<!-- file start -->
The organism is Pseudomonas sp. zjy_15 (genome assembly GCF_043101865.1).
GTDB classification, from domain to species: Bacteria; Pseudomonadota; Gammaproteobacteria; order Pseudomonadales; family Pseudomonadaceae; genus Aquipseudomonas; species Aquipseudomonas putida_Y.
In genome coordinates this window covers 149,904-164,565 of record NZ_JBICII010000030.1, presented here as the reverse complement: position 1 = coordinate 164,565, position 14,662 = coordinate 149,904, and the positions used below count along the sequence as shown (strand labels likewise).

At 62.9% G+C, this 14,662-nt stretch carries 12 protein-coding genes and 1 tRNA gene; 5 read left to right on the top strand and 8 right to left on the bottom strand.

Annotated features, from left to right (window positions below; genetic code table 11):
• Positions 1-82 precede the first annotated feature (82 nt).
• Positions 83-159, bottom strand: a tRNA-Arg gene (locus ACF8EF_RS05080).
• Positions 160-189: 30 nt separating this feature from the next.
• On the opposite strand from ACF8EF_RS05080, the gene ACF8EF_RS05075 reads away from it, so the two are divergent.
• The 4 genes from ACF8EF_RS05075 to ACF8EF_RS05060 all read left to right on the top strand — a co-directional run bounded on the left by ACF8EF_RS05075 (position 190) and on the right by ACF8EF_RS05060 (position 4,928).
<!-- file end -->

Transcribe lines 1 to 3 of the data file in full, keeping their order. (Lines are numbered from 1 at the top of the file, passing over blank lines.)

The organism is Pseudomonas sp. zjy_15 (genome assembly GCF_043101865.1).
GTDB classification, from domain to species: Bacteria; Pseudomonadota; Gammaproteobacteria; order Pseudomonadales; family Pseudomonadaceae; genus Aquipseudomonas; species Aquipseudomonas putida_Y.
In genome coordinates this window covers 149,904-164,565 of record NZ_JBICII010000030.1, presented here as the reverse complement: position 1 = coordinate 164,565, position 14,662 = coordinate 149,904, and the positions used below count along the sequence as shown (strand labels likewise).